Bilingual is Better
Language learned or acquired?

{Photo by: edenpictures}

What exactly is the role of language? Why do some of us only speak one, while others manipulate multiple languages in their everyday lives? I have been dwelling on the notion of whether language is considered innate or whether individuals make strategic moves to learn or acquire language(s).

In the field of second language acquisition there exists the idea that language is either learned or acquired. For example, the first language a baby gets is considered acquired. Why? Well, because like many of us, when we speak in our native tongue it’s like we are driving a car in autopilot. It comes naturally to us. We don’t have to think about how we are going to structure our utterance(s) so that they are correctly formed. Language that is learned, on the other hand, is, many times, our second or third language. For those readers who have learned another language know exactly what I am talking about. Language that is learned is the language we struggle to communicate in when we are visiting a foreign country where it is spoken, for example.

Another interesting topic in regard to the role language plays and whether it is innate relates to what happens in foreign language schools. For instance, if we believe that language is innate then most of the instruction would provide students with nearly authentic settings where they could simply practice using the target language. Although, I don’t think it’s a stretch to say that most people probably believe language is something we learn, hence, the common way to teach our children (and adults) another language is via explicit instruction that involves grammatical points and contrived settings.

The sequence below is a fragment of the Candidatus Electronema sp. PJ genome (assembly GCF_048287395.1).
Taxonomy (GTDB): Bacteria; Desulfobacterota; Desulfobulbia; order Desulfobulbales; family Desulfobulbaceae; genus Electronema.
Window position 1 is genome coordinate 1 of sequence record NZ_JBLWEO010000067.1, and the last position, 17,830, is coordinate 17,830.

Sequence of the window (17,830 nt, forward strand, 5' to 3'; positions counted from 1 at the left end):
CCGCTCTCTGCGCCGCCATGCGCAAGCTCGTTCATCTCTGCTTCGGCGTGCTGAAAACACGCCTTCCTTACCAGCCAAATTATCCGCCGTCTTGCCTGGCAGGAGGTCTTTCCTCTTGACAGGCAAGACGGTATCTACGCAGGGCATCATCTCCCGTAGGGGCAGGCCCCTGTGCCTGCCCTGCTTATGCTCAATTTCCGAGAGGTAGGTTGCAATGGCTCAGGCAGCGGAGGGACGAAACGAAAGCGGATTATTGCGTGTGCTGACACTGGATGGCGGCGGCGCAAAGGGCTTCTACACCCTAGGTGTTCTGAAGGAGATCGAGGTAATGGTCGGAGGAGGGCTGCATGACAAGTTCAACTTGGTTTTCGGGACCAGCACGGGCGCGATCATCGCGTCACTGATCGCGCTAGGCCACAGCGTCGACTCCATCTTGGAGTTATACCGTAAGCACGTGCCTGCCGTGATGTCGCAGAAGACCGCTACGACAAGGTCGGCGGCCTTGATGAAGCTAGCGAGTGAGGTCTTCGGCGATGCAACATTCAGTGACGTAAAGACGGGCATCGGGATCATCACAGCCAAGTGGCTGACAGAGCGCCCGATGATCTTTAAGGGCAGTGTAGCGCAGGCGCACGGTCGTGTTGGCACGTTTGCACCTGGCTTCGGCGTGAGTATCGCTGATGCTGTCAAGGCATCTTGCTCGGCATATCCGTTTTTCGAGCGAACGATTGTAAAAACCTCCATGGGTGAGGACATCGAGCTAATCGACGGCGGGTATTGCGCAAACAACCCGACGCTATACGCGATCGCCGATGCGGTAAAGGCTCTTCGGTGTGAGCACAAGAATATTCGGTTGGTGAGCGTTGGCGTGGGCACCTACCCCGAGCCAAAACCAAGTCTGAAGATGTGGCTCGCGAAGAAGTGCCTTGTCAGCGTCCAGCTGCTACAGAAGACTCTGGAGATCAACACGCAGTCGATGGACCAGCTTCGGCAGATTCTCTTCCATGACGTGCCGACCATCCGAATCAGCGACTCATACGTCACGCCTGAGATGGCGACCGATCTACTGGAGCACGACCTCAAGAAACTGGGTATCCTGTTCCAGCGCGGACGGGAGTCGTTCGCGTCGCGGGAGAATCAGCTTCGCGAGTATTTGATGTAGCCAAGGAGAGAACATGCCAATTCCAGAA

As I think about the way I am exposing my bebita to three languages I find myself contemplating whether she is actually learning or acquiring her three languages. To a large degree, the different approaches are really out of my control, which leads me to something I keep coming back to: context. Where we live, who we interact with, who we are, are quite frankly, inherited characteristics. These characteristics are part of the beautiful nuances that make up our reality, which is the context where language is learned or acquired.

So, for now, I am very proud to say that in French Sabrina knows how to say au revoir and Petite Pim (Pe’pim, to be exact), she learned those words via French videos. In Spanish, she has acquired a few words to her vocabulary, which include: mama, papa, más, uvas, and ayuda. In addition to acquiring a few words in Spanish, she has also acquired some sign language. She knows the signs for ayuda, acabe, más, and lechita. Lastly, her acquired English words include: bye-bye and tickle-tickle. Then there are the words she understands the meaning of, but cannot say or sign in any language, YET.

How are you exposing your children to other languages? Do you consider them contexts that will help them learn or acquire another language?

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